Indiana was one of the first states to enact the malpractice law in 1975. It was also the first one to establish the Indiana patient’s compensation fund. This compensation fund protects qualified physicians by putting a cap on what they need to shoulder for damages. It has also done a lot in terms of bringing down insurance fees.
Who is covered
Physicians who have at least minimal malpractice insurance coverage. If they do not have this, they will not be covered by the Indiana patient’s compensation fund. Should the malpractice case prove to be true, the compensation fund caps the physician’s liability to $250,000. The rest, as long as it does not exceed $1M, will be shouldered by the Indiana patient’s compensation fund. All this will be of course after the coverage of the physician has been applied.
Patients who can make claims for malpractice include those who are aged 6 years and up as long as the complaint or claim has been made two years after the alleged malpractice. This means that if the child was 6 years old when the malpractice happened, they can file for a case before the child’s 8th birthday. Of course, some exemptions are applied if the injuries were discovered later but it was obviously caused by the alleged malpractice without reasonable doubt.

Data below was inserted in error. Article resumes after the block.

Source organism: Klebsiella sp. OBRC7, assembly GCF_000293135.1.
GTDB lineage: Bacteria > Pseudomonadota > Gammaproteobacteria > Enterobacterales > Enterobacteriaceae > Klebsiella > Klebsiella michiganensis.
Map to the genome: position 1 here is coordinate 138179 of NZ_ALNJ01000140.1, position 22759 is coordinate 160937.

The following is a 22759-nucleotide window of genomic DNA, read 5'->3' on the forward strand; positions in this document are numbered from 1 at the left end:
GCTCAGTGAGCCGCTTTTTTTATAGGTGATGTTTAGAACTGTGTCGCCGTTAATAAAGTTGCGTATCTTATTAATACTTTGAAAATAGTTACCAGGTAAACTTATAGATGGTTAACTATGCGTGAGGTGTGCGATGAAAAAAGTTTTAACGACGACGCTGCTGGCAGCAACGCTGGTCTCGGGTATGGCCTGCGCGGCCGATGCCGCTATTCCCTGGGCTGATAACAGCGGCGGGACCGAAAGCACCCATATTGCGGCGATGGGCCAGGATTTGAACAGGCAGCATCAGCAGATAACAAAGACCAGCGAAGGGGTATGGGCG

How to file
Patients cannot file for malpractice lawsuits directly at the court. They will have to go through the Indiana Department of Insurance. Here, the case will be examined first by a panel of physicians. If there is only one defendant to worry about, at least two out of three panelists need to be in the same specialization as the defendant. Multiple defendants would need all three panelists to be from the same specialization. If there is more than one specialization, a 1:1 representation is necessary. Ensuring that there is enough representation of the specialization makes the report of the panelists admissible to court. It is, however, not yet conclusive. This will be decided in court by the judge, but the advice or report of the experts speeds up the process and makes the decision more sound.
How much can the plaintiff charge
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The plaintiffs cannot charge more than 15% of the damages made to any patient. This protects the patient as well, making sure that they are well-compensated for the damage done to them. The cap applied to physicians might seem a bit stringent on patients who are filing for damages. However, the $1M government subsidy is also an assurance that they will be paid off for everything they have suffered. It’s easier to make claims from the state than an independent, private insurance company, or the defendant him/herself.
The process of assessing whether or not a malpractice lawsuit needs to go to court can take as long as 6 months. If there is reasonable doubt that the malpractice was done, the physician comes out unscathed. No court time means no public record as well. The best thing to do is to settle matters before the case goes to court. Court malpractice cases can be scarring for any physician and it can destroy the trust of your patients if it was proven right.
If you need more information about the Indiana patient’s compensation fund and need help for a family member or friend who’s a victim of medical malpractice, contact us today at Montross Miller.